Retirement planning – post Covid19

All thumb rules of personal finance appear to have gone for a toss in the last few months.Those who are getting rich in select businesses are growing insanely, while many struggle with payouts, unpaid EMIs, interest piling up under the moratorium.

There is a huge emphasis on health insurance and emergency fund for the next one year. Some have stopped investing in SIPs to build an emergency fund.

The one thing which seems to have taken a backseat is retirement planning. And retirement may be inching closer than you expected, with layoffs and compulsory retirement schemes. 

Where do you start?

1. Check your EPF, VPF, PPF, NPS and EPS accounts.

Shed the fear, and look at account statements in the face.

Have you withdrawn from these accounts to meet some other expenses? How do you think can you compensate for the loss of amount and compounding benefits?

2. Check your loan accounts

What is the total amount of outstanding debt as of today, and how much will it grow in the next 1-2 years?

How much of savings or retirement funds will it consume, if you had to become debt free today?

Is the interest rate on loans higher or lower than what you earn on your PF or pension schemes.

3. What is the thumb rule for retirement planning?

One should save an amount equivalent to 10 years of expenditure for personal upkeep. Cost of living needs to be calculated with inflationary impact taken into account.

4. How do you get back on track?

Put the numbers on an excel sheet. Check how a gap of one year in financial planning affects the final outcome.

How much is needed to compensate for the loss?

5. Tweaking accounts

Shift all funds from mobile wallets, current accounts and low-interest savings accounts to high-yield savings accounts.

This will ensure that your emergency fund remains intact, but earns some returns too.

HIGH YIELD SAVINGS ACCOUNTS

Check out interest rates on high-yield savings accounts here.

https://www.bankbazaar.com/savings-account/banks-with-highest-savings-account-interest-rates-in-india.html

SWEEP-IN AND FLEXI-DEPOSIT ACCOUNTS

You may consider placing money in a Flexi-deposit scheme, which transfers surplus funds from savings accounts to term deposit accounts at a higher interest rate, and allows withdrawal of required amount when needed.

Sweep-in accounts are those where your surplus money is transferred to a fixed deposit account, but there is no withdrawal allowed.

Check out the conditions of HDFC Bank

https://www.bankbazaar.com/fixed-deposit/hdfc-sweep-in.html

Rates of interest offered by different banks are given here. It will help you choose a bank for a sweep-in or Flexi-deposit account, if they offer it.

https://www.bankbazaar.com/fixed-deposit-rate.html

6. Celebrate pay hikes with savings, not acquisition of a coveted item or an expensive holiday.

Consider this. Invest 2/3 of your pay hike in the retirement planning account, and celebrate with 1/3 of the windfall.

7. Financial planning for millennials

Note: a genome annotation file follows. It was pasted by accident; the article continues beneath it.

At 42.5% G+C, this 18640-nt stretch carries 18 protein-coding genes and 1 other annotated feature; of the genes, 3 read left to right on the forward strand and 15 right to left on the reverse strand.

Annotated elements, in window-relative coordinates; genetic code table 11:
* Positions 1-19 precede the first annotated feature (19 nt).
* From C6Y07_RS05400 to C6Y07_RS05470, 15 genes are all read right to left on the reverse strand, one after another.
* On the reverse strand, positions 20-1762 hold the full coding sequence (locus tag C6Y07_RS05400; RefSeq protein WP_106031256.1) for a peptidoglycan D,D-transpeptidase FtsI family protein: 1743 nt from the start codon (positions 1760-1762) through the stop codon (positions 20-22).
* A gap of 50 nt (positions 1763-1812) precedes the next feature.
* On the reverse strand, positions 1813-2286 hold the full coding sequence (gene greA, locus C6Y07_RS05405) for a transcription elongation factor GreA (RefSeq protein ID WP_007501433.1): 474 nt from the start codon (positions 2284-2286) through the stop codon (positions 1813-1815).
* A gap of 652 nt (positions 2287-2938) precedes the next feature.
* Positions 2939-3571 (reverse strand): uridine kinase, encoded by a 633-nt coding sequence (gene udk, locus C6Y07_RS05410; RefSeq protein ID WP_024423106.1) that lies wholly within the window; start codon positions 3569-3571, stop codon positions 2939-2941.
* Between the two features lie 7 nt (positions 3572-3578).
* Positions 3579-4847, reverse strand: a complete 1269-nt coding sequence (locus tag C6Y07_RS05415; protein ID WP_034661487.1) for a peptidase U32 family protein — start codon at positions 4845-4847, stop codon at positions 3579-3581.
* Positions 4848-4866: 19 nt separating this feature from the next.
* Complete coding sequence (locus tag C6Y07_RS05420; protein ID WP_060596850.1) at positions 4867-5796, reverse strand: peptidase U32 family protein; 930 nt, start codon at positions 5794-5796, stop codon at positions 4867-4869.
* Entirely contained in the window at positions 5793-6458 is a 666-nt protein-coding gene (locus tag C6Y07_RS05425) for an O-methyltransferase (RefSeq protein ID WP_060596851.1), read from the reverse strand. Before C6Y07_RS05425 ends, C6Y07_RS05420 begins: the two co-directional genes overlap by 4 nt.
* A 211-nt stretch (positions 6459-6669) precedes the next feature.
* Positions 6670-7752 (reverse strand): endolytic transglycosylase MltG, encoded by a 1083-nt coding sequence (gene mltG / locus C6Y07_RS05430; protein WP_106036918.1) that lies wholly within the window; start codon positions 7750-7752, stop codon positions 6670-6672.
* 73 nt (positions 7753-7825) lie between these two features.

Start saving a certain percentage of your income, say 15% or 20%. Do not set targets in absolute amounts. This will ensure that as your income increases, the savings also increases and attracts compounding benefit.

A few savings and investment options for millennials are given here

https://www.cnbctv18.com/personal-finance/here-are-top-6-investment-plans-for-millennials-nps-fixed-deposit-tax-saving-ppf-mutualfund-sip-ulip-insurance-6337811.htm

8. Credit cards are not always bad

Use the free credit provided by banks for 15-25 days, if you pay the bills on the due date.

Look at it this way. Say if you 

  1. spend 25K in a month on your credit card

2. do not draw from the savings account

3. Your savings account is a high-yield one, offering an interest rate of 4%-6%.

The money you save every month on 25K is Rs. 1000/-. Insert this amount in a power of compounding calculator, and see the accumulated effect it gives after 5 years, 10 years or 15 years.

It is all about financial discipline. One needs to set expenditure limits and always pay the bill on or before the due date.

Avoid buying anything on EMIs like the corona virus. The interest rate charged by banks on credit cards is astronomical, in the range of 36% – 42% p.a. It will wipe out all benefits that you have accrued by using the credit card, or keeping your money in a high-yield savings account.

The best credit card options are given here

https://www.paisabazaar.com/credit-card/top-10-credit-cards-in-india/

9. Understand your retirement accounts

Spend some time with your HR Partner or a financial planner. You will know exactly how much is going where and earning at what rate. 

If necessary, shift money where it earns more. 

Do not touch the funds where the interest rate is higher than other schemes.

Understand the ceiling on certain high-yield accounts like PPF (Rs. 1.5 lakhs per year), and the maximum amount it can yield on retirement.

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2 thoughts on “Retirement planning – post Covid19

  1. Covid 19 was something unprecedented. It came and started creating havoc, I was not prepared for the same. Dont know about other people at large. Invest into people and health can be the need of the hour.

    Excellent piece of information …. Kudos to you….

    1. The irony of it all is that individual priorities can change at short intervals. Though by and large, the same principles will apply.

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